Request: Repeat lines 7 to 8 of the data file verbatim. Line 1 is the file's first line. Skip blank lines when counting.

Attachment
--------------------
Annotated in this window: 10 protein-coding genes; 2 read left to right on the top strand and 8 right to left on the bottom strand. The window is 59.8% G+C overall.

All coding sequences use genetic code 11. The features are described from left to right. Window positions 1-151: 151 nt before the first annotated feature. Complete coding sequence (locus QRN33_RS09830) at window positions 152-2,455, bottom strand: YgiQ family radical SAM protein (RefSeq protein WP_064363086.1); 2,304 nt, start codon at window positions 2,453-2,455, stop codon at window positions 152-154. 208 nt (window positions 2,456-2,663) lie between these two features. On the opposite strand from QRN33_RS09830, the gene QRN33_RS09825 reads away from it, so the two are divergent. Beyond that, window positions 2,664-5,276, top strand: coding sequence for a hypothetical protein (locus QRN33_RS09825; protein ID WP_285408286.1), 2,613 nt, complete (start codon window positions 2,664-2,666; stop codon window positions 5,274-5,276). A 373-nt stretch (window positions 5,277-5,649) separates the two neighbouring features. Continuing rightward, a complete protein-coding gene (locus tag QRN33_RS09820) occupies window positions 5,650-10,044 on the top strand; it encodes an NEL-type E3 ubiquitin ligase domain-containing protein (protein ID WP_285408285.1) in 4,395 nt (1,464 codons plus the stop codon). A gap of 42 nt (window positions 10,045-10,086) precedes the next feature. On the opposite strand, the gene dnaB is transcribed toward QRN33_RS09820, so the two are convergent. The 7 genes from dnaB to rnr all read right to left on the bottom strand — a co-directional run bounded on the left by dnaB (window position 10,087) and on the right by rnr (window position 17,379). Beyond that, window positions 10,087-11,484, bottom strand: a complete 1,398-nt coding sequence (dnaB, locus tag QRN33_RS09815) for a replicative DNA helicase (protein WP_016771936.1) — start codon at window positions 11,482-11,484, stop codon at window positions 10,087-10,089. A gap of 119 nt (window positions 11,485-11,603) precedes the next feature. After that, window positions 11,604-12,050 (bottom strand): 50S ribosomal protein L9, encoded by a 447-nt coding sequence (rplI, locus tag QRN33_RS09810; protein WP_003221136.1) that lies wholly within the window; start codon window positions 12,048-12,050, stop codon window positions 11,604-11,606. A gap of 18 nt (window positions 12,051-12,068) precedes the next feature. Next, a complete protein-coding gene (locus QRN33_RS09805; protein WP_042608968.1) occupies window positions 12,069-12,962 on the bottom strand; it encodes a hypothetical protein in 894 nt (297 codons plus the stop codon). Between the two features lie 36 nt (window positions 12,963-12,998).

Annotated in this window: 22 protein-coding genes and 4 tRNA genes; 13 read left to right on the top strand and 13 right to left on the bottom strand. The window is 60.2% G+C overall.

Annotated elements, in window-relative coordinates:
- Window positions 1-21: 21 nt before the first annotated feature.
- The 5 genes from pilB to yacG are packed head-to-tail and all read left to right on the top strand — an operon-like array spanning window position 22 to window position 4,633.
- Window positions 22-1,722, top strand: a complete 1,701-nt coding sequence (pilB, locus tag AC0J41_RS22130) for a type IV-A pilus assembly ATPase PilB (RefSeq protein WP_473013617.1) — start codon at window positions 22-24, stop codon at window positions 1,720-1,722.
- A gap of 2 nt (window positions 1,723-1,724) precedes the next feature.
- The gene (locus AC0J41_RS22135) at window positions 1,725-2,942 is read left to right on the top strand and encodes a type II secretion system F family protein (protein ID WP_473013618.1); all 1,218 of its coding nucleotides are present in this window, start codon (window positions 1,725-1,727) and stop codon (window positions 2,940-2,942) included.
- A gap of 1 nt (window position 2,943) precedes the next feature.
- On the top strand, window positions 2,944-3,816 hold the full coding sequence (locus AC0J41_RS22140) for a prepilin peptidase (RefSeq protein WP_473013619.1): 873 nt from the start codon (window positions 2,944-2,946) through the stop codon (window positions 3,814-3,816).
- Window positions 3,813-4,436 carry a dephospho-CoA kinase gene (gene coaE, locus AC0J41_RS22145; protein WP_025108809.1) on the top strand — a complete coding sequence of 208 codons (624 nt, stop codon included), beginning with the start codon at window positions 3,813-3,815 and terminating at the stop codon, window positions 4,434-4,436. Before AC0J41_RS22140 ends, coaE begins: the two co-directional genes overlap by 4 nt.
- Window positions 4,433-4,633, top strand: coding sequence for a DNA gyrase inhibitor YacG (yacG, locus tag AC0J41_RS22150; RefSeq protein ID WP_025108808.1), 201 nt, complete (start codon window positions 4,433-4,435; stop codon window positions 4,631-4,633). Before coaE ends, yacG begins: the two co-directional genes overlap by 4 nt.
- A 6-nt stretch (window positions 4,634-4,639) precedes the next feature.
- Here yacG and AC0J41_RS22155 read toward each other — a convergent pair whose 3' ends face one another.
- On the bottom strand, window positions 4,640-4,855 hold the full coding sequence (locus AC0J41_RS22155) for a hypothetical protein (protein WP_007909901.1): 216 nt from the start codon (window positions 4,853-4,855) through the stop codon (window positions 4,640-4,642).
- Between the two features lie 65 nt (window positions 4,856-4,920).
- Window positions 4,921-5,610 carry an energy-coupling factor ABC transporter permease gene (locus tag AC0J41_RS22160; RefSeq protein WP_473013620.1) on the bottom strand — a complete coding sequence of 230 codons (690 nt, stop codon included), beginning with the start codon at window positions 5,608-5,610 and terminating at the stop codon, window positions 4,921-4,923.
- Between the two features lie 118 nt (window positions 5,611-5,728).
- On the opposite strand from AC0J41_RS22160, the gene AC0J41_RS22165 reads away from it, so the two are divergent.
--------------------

- Window positions 22-1,722, top strand: a complete 1,701-nt coding sequence (pilB, locus tag AC0J41_RS22130) for a type IV-A pilus assembly ATPase PilB (RefSeq protein WP_473013617.1) — start codon at window positions 22-24, stop codon at window positions 1,720-1,722.
- A gap of 2 nt (window positions 1,723-1,724) precedes the next feature.